Bakich Explains Decision to Take Grice Out of Clemson’s Loss to Vols

CLEMSON — Clemson head coach Erik Bakich said star two-way player Caden Grice did exactly what the junior pitcher needed to do to give the Tigers a chance to beat Tennessee on Saturday night in the winner’s bracket NCAA Regional game. 

Grice struck out 10 batters and got within one out of a complete game, but Bakich made the decision after Grice gave up back-to-back two-out singles to turn to closer Ryan Ammons. 

It’s a decision that didn’t work out. Ammons got two high fastballs past Tennessee’s Zane Denton, but the third attempt got parked in the left-field seats for a go-ahead three-run homer. 

The Tigers would get a run back in the bottom of the ninth to tie it, but the Vols would go on to prevail 6-5 in 14 innings

Could the game have gone differently if Grice had stayed in the game? Possibly, but Bakich said it would’ve gone against his staff’s philosophy on pitch counts. 

“(Grice) seemed to get stronger and maintained his velo and his stuff,” Bakich said. “Personally, I’m one of those coaches that are a little bit hypersensitive to pitch counts that get elevated. We don’t really take guys north of 100 very often. He got north of 100 and then it was 110. 

“He wanted to stay out there and maybe we should’ve left him out there to do it. He certainly physically can do it, but that was my decision to take him out.”

Grice entered the ninth inning of his masterful performance against a potent Vols lineup having only allowed two runs on four hits. He was at 98 pitches to start the frame, but his breaking ball with a fastball that was still topping out at 92 mph in the ninth had kept the Vols at bay. 

The two runs he allowed were both solo home runs, but Tennessee was threatening in the biggest game of the season so far. It was a tough decision either way.

Ammons was simply unable to get one more pitch past Denton, and while maybe he got greedy sticking with the fastball that Denton eventually timed correctly, Ammons is a guy Bakich has no trouble backing. 

“Look, we’ll ride or die with Ryan Ammons any day of the week,” Bakich said. “He’s a captain, he’s a warrior, he’s a stud of a kid and you know, got the guy to 0-2 (count) and just made a mistake with one pitch and the guy hit it out, to his credit.”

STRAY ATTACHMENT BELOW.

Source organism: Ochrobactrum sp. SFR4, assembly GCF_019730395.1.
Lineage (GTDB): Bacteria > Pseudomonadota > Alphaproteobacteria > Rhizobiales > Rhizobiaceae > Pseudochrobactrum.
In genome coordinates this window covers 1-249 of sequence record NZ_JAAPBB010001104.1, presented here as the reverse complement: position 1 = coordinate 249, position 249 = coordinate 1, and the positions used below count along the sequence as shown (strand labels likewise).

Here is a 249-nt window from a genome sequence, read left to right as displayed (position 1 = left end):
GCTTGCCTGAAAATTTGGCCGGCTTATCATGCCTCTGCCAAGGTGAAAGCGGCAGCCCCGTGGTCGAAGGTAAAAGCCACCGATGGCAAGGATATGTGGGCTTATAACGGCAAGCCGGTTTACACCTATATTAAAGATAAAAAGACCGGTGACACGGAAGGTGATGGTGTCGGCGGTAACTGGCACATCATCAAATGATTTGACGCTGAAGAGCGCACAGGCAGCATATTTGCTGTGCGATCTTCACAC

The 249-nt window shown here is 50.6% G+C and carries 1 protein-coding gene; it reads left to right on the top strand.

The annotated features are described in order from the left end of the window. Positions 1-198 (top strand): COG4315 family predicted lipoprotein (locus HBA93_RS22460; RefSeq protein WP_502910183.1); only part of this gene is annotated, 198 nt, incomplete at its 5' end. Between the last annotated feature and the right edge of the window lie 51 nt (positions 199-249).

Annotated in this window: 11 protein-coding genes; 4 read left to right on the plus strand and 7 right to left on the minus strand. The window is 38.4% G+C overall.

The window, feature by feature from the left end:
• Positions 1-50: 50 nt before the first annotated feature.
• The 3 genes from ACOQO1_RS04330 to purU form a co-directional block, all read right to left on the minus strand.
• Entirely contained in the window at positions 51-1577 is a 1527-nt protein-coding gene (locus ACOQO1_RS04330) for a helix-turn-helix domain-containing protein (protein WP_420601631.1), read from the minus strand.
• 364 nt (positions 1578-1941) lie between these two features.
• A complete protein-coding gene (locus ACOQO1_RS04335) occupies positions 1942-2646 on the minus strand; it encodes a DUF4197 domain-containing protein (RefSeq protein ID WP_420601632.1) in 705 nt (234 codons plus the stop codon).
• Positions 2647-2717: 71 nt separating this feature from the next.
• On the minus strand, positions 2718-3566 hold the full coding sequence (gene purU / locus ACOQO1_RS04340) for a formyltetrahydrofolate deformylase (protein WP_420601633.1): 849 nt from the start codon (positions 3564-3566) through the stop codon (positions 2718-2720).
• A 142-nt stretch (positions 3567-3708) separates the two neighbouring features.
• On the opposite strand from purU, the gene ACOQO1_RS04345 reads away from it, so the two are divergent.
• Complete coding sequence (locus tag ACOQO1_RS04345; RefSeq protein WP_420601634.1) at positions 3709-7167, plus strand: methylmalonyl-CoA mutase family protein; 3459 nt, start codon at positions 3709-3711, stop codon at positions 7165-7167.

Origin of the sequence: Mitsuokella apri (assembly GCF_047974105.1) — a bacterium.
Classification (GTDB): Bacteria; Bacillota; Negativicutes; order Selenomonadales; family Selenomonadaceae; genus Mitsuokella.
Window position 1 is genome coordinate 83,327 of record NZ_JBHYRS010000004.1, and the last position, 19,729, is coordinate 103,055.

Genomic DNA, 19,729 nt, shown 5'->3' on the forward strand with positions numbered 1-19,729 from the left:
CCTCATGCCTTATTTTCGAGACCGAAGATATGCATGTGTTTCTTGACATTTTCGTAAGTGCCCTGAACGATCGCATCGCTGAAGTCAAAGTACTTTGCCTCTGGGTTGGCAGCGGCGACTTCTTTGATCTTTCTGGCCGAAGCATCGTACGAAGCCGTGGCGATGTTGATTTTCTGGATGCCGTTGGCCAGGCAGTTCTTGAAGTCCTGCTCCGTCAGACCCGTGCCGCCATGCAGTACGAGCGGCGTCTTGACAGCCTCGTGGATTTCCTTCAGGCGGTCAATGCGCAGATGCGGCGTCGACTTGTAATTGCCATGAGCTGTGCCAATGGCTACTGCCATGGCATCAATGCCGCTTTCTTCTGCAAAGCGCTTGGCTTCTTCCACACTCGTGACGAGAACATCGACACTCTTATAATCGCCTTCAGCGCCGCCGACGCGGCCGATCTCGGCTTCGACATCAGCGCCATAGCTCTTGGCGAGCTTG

Bakich was forced the rest of the game to get creative because Grice moved to first and star hitter Billy Amick came out of the game, leaving the pitcher to hit in the five spot in the lineup for the all of extra innings. 

Bakich describes 10th-inning process

The loss puts Clemson in an elimination situation with the season on the brink when it takes on Charlotte on Sunday at noon. But there were other times the hard-fought game with the Vols could’ve gone the Tigers’ way. 

One of those came in the 10th inning when Clemson loaded the bases with nobody out. Then with one out, Benjamin Blackwell came to the plate. Even though Bakich likes to get creative in certain situations with base runners, he opted not to let Blackwell attempt a squeeze bunt or even show bunt. 

The shortstop grounded into a double play that at first was ruled a fielder’s choice and would’ve been a walk-off, but the throw to first was reviewed by officials and overturned, extending the game. 

“We’ve never bunted with the bases loaded just because the force out at the plate if it’s a bunt back to the pitcher,” Bakich explained. “We’ve never done that. I know other teams have done that. We’ve heard about other teams doing that. I think people have done it against us. 

“Personally can’t pull the trigger on that. I would trust our guys with the bases loaded, but if it was first and third or just a runner at third only or second and third, then yeah we could drop one down and steal a run, but all I saw was him ending the game and doing the job. We had it bases loaded, no outs. I mean it was right there.”

Bakich said in retrospect that he could’ve had Blackwell show bunt after doing so led to a walk and a hit-by-pitch in the previous two at-bats.  

The Tigers are left wondering “what-if” after the Vols scratched across a run in the 14th and advanced to Sunday’s 6 p.m. game while Clemson has to win twice to extend the season into Monday. 

“To keep it that close that long, just really a really good college baseball game, it sucks we have to be on the wrong end of it,” Bakich said. “But I’m proud of our pitchers, proud of the way they came in and competed for the most part.”

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